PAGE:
Monday, 5 November 2012

MANCHESTER UNITY BUILDING

The Manchester Unity Building is a neo gothic skyscraper in Melbourne, Australia, constructed in 1932. The site, on the north-west corner of the intersection of Collins Street and Swanston Street, was purchased by the Manchester Unity of Odd Fellows in 1928, reportedly for the sum of £250,000. Architect Marcus Barlow designed the building, which was built by W E Cooper Pty Ltd, contracted for the price of £215,000. Construction commenced at midnight on 1 January 1932 with the demolition of the prior buildings on the site, and proceeded around the clock in eight-hour shifts.

Such was the speed of construction that in May the basement and ground floor arcade were structurally complete and ready to be fitted out, and by the end of July the roof had been laid, floors having been added at the rate of one a week on average. The shopping areas in the ground floor arcade, the basement and on the first floor were opened on 1 September 1932.

The building is of concrete-encased steel construction, with the exterior cladding consisting of two hundred and fifty tons of terracotta faience tiles. Australian marble is used extensively on interior walls throughout the building. Two escalators, the first in Melbourne, were installed by Austral Otis to provide access to the basement arcade and first floor from the ground floor arcade (though only one now survives). Three high-speed elevators were installed, capable of speeds of 3.0 m/s. The building's roof reaches 40 m, which was the height limit for buildings in Melbourne at the time of its construction, but the ornamental tower and spire extends a further 24 m, as was permitted for non-habitable portions of buildings.

The building is decorated with many original art deco features, including light fittings, bas reliefs and mosaic murals.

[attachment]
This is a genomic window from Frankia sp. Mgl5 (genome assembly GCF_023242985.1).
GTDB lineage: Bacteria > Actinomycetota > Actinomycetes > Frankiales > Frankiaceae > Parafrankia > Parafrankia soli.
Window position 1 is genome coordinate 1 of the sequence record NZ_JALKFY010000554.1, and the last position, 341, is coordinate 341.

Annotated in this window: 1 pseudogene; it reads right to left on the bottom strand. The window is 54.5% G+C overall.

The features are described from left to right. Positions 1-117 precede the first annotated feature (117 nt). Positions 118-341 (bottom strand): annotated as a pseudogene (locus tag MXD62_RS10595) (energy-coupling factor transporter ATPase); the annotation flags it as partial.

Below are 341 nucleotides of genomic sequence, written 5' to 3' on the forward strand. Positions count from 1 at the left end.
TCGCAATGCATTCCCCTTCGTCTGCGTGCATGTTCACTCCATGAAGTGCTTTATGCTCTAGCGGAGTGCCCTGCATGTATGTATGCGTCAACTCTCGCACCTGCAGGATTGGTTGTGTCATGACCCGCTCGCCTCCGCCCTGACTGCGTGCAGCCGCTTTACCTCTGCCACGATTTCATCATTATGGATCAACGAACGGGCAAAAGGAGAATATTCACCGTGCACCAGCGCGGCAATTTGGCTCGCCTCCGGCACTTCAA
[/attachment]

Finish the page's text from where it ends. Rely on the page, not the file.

This post is part of the Monday Murals meme,
and also part of the Mellow Yellow Monday meme.
















12 comments:

  1. I think I like the bas reliefs and lighting more than the murals :)

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  2. Wow, that building quite an architectural feat! Love the 2nd photo, that shows the old and new Gothic style:)

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  3. It is a wonderful building. I believe the Bell Tower was modeled on the Chicago Tribune Tower.

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  4. Incredible building! I used to be a member of their health fund along time ago. I don't think it exists anymore.

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  5. Such a great architecture! Love the interior designs.

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  6. This building just takes my breath away. First elevator, 250 tons of tile, and the plaster ornamentation and marble work just stop me in my tracks. Thank you so much for sharing this stunner.

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  7. Marvellous architectural design. The interior is just as fascinating as the exterior.

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  8. What a fascinating building. One could spend a lot of time here just taking in all the details. The plaster bas reliefs really speak to me. They seem to share a lot in style and theme with our local public art from the same period. Thanks for contributing to Monday Mural.

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  9. What an adventure. Thank you for taking me attention far away. Yes, last picture is great ! Please have a good Tuesday.

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  10. what a marvelous building. I was thinking it reminded me of a Chicago building, but didn't know the name.
    those elevators are spectacular - did you get to see the inside?

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